- Digital therapeutics startup Omada Health is making the move from prevention to condition management with new programs for type 2 diabetes and hypertension.
- The San Francisco-based company is offering integrated chronic condition management programs for business and health plan customers. It is also offering personalized interventions for people living with or at risk for obesity-related chronic medical problems.
- With the tool, each participant’s experience will be tailored based on five variables: demographic profile, clinical profile, self-identified personal barriers to success, individual actions after being enrolled in the program and use of a connected glucometer or blood pressure cuff.
As the country moves to more risk-based payment models, managing costs of chronic conditions is a high priority for providers and employers — and an opportunity for digital health tools that help engage patients more with their care and well-being.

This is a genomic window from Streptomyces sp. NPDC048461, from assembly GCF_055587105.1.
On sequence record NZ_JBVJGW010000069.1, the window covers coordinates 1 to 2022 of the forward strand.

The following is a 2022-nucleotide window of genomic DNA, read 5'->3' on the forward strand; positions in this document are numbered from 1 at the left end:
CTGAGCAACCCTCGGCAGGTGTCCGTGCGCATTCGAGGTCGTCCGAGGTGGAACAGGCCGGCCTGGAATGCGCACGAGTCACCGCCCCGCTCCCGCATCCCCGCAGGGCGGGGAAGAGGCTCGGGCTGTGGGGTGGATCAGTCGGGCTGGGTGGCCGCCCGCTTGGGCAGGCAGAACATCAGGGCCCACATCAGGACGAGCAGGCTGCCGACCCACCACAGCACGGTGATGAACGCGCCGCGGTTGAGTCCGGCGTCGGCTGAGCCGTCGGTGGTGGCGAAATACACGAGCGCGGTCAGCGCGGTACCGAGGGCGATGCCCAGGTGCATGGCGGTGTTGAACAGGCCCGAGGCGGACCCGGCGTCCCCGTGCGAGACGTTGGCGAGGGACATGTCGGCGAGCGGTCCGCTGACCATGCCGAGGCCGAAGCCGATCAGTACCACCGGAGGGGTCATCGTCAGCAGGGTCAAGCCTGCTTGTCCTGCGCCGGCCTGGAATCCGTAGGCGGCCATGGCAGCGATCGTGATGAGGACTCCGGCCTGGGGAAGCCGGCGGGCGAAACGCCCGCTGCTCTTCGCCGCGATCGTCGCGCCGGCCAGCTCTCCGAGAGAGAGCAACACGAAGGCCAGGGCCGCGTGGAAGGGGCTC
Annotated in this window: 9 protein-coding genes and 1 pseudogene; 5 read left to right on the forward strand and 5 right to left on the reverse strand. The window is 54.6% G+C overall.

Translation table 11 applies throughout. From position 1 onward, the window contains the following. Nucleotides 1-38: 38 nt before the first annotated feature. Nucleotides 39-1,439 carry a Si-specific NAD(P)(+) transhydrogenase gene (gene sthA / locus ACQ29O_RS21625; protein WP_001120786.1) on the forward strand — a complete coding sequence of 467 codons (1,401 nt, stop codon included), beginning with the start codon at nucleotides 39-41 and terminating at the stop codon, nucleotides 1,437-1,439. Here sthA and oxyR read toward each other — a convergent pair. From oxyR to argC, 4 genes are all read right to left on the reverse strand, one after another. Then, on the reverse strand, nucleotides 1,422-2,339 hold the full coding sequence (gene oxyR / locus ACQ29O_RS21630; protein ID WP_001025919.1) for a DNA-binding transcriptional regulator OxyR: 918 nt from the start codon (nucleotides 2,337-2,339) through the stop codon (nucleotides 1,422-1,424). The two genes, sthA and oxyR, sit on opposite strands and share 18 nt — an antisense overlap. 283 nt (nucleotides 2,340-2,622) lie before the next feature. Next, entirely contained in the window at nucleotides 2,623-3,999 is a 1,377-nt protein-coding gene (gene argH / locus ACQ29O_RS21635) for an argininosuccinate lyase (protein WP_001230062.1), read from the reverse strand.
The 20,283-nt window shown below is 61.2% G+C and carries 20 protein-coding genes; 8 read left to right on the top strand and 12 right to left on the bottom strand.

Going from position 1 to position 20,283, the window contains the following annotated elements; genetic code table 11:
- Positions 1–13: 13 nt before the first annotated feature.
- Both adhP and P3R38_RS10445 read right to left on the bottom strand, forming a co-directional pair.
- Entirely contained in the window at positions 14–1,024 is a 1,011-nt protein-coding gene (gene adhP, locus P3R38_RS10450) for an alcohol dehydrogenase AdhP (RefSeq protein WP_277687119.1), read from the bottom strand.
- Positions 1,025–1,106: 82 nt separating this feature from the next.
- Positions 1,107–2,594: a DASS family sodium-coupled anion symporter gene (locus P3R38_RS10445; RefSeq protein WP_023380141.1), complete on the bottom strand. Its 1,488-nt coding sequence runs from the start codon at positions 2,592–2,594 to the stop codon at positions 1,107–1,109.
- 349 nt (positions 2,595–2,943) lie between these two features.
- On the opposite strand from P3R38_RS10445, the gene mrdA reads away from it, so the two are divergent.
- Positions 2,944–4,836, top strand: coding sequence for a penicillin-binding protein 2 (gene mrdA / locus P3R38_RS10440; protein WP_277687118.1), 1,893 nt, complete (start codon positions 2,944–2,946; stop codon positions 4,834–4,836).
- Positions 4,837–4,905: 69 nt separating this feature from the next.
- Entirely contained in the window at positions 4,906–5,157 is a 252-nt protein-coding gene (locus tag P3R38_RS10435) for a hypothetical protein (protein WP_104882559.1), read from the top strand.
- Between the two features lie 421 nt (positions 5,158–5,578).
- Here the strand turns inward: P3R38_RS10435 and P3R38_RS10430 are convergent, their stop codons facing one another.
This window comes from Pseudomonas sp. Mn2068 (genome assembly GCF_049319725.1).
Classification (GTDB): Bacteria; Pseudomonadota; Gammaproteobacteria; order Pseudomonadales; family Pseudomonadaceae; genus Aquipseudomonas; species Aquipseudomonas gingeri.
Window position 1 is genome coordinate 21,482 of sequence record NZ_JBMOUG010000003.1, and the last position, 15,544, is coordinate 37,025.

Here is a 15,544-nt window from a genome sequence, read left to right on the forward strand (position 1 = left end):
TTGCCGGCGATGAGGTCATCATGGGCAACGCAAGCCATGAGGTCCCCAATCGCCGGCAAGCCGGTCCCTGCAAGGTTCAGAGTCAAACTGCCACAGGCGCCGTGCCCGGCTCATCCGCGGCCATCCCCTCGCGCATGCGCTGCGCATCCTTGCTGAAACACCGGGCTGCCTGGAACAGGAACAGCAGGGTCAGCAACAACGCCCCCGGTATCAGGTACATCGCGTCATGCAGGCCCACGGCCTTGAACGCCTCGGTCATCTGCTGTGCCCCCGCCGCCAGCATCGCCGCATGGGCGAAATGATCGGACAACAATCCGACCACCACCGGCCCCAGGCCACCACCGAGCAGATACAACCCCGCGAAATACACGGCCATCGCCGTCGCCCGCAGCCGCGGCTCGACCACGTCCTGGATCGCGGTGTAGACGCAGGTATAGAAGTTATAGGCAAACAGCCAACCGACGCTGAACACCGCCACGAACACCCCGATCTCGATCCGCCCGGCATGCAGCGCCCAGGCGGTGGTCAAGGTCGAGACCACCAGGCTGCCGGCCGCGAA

In a recent Willis Towers Watson survey, 76% of employers said they plan to invest in diabetes support tools and solutions in 2019, in an effort to improve employee health and lower costs. Nearly 85% said managing chronic conditions across their workforce is a priority.
Omada was one of three digital health tools selected by Blue Cross Blue Shield of Massachusetts for its new software platform, Emerging Solutions. The payer is offering Omada and Livongo for diabetes prevention and management, as well as Ovia Health for fertility and pregnancy coaching.
Several tech giants have also jumped into the diabetes space. Alphabet’s life science unit, Verily, has a joint venture with French pharma company Sanofi called Onduo that is developing diabetes management tools. Another project, Sugar.IQ, combines IBM Watson Health’s artificial intelligence know-how with Medtronic’s diabetes expertise to identify patterns in diabetes data that can help improve a diabetic’s health status and inform actionable steps.
According to the American Diabetes Association, total costs of diabetes in the U.S. hit $327 billion last year, up from $245 billion in 2012. The American Heart Association puts the cost of hypertension at $131 billion a year.